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Erich Fromm

German-born American psychoanalyst, social philosopher, and scholar whose writings have attracted the interest of a large general audience.

Erich Fromm was born in Frankfurt, Germany, and studied sociology and psychology at the universities of Frankfurt and Heidelberg, where he received his Ph.D. in 1922. Fromm was trained in psychoanalysis at the University of Munich and at the Psychoanalytic Institute of Berlin. In 1925, he began his practice and was associated with the influential Institute for Social Research in Frankfurt. Although Fromm began his professional career as a disciple of Sigmund Freud, he soon began to differ with the Freudian emphasis on unconscious drives and neglect of the effects of social and economic forces on personality. The theories he developed integrate psychology with cultural analysis and Marxist historical materialism. Fromm argued that each socioeconomic class fosters a particular character, governed by ideas that justify and maintain it and that the ultimate purpose of social character is to orient the individual toward those tasks that will assure the perpetuation of the socioeconomic system.

Fromm consistently advocated the primacy of personal relationships and devotion to the common good over subservience to a mechanistic superstate in his work. He believed that humanity had a dual relationship with nature, which they belong to but also transcend. According to Fromm, the unique character of human existence gives rise to five basic needs. First, human beings, having lost their original oneness with nature, need relatedness in order to overcome their essential isolation. They also need to transcend their own nature, as well as the passivity and randomness of existence, which can be accomplished either positively—by loving and creating—or

Erich Fromm (The Library of Congress. Reproduced with permission.)

negatively, through hatred and destruction. The individual also requires a sense of rootedness, or belonging, in order to gain a feeling of security, and needs a sense of identity as well. The remaining need is for orientation, or a means of facing one's existential situation by finding meaning and value in existence. Orientation can be achieved either through assimilation (relating to things) or socialization (relating to people).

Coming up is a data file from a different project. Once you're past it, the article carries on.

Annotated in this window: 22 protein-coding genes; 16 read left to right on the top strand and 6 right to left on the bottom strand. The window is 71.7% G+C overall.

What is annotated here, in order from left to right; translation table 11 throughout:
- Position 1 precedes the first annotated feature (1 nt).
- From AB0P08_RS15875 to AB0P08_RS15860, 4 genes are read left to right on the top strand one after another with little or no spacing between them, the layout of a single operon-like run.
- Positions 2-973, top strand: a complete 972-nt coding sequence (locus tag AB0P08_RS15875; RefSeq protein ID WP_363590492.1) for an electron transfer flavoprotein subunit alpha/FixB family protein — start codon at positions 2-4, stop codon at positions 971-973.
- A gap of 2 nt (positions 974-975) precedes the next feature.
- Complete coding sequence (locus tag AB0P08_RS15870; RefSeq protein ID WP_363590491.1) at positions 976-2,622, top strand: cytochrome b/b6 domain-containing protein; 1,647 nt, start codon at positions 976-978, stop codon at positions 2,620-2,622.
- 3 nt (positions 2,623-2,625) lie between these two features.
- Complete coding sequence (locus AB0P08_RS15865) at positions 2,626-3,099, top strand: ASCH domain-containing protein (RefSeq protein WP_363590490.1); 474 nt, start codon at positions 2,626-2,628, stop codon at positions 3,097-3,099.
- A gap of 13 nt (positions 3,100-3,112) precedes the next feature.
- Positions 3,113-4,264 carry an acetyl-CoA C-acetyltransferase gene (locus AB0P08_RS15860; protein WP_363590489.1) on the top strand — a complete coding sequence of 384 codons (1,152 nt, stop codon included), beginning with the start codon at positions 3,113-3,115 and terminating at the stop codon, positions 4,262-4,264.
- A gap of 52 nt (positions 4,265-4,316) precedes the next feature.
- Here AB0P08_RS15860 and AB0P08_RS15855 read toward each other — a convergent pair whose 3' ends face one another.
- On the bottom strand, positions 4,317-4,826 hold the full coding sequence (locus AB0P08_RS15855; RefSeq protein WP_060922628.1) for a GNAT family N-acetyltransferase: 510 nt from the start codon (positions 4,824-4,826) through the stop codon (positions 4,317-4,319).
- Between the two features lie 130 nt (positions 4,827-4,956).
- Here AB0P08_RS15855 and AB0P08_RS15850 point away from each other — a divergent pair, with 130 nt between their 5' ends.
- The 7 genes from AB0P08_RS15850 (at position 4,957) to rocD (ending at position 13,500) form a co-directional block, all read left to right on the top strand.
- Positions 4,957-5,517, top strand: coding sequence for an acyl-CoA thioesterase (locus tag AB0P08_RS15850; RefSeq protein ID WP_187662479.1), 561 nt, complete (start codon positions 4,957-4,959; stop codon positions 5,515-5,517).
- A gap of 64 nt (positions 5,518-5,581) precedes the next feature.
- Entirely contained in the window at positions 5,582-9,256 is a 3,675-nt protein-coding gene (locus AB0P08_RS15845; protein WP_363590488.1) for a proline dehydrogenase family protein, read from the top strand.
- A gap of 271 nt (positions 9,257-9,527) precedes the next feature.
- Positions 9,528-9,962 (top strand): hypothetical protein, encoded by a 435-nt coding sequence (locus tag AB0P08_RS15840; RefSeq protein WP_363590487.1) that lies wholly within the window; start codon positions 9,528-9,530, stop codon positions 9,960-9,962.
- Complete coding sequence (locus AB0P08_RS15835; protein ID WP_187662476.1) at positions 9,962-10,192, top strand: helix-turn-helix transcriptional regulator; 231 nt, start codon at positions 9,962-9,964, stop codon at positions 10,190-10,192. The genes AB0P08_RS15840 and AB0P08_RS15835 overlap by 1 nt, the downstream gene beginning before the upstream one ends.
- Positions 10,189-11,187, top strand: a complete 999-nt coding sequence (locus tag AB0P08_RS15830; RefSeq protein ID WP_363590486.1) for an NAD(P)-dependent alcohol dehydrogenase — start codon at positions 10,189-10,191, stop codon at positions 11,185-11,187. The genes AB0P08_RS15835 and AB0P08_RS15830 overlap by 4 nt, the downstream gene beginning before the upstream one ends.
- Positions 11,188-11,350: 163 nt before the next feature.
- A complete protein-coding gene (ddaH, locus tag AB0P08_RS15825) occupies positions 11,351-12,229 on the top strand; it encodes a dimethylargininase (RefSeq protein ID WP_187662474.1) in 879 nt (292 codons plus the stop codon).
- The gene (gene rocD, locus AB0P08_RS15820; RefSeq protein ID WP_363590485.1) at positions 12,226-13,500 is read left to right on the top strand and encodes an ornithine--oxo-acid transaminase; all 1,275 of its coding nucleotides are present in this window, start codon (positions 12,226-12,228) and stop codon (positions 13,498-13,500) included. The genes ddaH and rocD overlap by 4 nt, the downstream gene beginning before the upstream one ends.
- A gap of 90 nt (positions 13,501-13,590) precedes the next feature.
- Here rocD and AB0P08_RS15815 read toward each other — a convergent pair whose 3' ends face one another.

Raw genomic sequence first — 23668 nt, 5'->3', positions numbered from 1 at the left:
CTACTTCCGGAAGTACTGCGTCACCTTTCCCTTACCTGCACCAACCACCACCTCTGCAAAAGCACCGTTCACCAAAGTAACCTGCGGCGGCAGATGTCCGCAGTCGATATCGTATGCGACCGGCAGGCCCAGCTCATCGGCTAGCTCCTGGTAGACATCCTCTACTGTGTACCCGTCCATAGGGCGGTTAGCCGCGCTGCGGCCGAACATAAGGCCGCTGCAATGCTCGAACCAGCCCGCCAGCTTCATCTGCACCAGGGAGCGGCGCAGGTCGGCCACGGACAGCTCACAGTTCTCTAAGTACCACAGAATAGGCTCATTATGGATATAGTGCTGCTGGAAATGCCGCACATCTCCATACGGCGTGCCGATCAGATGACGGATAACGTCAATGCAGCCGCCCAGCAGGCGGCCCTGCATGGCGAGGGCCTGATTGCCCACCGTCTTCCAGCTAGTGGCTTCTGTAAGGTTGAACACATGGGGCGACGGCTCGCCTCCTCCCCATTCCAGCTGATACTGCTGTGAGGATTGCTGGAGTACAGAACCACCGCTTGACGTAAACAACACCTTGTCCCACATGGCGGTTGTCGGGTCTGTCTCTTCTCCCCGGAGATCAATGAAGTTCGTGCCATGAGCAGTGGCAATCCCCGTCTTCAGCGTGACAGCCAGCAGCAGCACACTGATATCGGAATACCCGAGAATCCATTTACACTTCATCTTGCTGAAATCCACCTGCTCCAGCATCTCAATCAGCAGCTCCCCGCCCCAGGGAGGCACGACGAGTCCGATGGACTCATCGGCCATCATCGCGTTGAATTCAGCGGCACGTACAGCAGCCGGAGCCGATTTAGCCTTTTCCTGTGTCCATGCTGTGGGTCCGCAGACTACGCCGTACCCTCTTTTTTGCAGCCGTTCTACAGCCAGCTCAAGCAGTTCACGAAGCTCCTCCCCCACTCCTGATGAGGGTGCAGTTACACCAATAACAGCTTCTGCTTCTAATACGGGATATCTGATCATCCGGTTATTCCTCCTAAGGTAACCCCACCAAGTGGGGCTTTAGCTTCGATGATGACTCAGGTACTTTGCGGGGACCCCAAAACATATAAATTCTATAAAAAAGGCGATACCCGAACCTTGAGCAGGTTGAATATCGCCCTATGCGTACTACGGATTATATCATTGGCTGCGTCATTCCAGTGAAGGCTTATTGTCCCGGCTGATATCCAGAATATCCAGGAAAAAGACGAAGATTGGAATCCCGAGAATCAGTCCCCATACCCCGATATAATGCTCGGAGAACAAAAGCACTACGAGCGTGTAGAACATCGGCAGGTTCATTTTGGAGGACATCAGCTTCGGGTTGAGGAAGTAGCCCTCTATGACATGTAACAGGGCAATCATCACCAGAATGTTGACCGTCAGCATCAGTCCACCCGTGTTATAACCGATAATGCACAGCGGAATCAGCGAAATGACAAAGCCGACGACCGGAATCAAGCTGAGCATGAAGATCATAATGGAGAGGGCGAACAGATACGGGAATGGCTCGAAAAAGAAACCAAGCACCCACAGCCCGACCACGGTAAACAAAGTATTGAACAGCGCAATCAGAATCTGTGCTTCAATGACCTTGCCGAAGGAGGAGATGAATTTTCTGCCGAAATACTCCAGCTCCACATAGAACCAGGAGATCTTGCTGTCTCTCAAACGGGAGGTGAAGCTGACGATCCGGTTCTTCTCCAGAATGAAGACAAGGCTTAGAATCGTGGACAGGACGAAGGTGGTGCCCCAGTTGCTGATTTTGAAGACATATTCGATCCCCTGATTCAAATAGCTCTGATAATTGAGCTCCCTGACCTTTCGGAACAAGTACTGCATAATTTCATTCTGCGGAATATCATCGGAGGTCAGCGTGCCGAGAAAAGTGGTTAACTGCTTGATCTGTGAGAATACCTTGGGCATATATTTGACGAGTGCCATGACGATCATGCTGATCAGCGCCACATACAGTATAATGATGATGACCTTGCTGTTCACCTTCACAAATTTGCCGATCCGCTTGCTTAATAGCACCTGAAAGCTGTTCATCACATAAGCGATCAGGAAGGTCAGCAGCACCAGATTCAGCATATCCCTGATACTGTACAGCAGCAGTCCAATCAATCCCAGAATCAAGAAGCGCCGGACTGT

Fromm identified several character orientations found in Western society. The receptive character can only take and not give; the hoarding character, threatened by the outside world, can not share; the exploitative character satisfies desires through force and deviousness; and the marketing character—created by the impersonal nature of modern society—sees itself as a cog in a machine, or as a commodity to be bought or sold. Contrasting with these negative orientations is the productive character, capable of loving and realizing its full potential, and devoted to the common good of humanity. Fromm later described two additional character types: the necrophilouscharacter, attracted to death, and the biophilous character, drawn to life.

Fromm emigrated to the United States in 1934, following the rise of Nazism in Germany. In America, Fromm became increasingly controversial in orthodox Freudian circles. He served on the faculties of, and lectured at, several universities in the United States, including Columbia University and Yale University, and in Mexico. In 1941, Fromm wrote Escape from Freedom, an analysis of totalitarianism that would become a classic in political philosophy and intellectual history as well as in psychology. According to Fromm, the "escape" from freedom experienced upon reaching adulthood and gaining independence from one's parents leads to a profound sense of loneliness and isolation, which the individual attempts to escape by establishing some type of bond with society. In Fromm's view, totalitarianism offered the individual a refuge from individual isolation through social conformity and submission to authority. Among his other important books in the areas of psychology, ethics, religion, and history are Man for Himself (1947), Psychoanalysis and Religion (1950), The Forgotten Language (1951), The Sane Society (1955), The Art of Loving (1956), Beyond the Chains of Illusion (1962), The Heart of Man (1964), You Shall Be As Gods (1966), The Revolution of Hope (1968), Social Character in a Mexican Village (1970), The Anatomy of Human Destructiveness (1973), and To Have or To Be (1976).

Fromm's work has had a deep and lasting influence on Western thought. One central thesis that appears in much of his writing is that alienation is the most serious and fundamental problem of Western civilization. In his view, Western culture must be transformed— through the application of psychoanalytic principles to social issues—into societies that recognize the primacy of human beings as responsible, sovereign individuals and that are conducive to the attainment of individual freedom, which he sees as the ultimate goal of humanity's existence.

Further Reading

Funk, Rainer. Erich Fromm: The Courage to be Human. New York: Human Sciences Press, 1989.

Additional topics

Psychology EncyclopediaFamous Psychologists & Scientists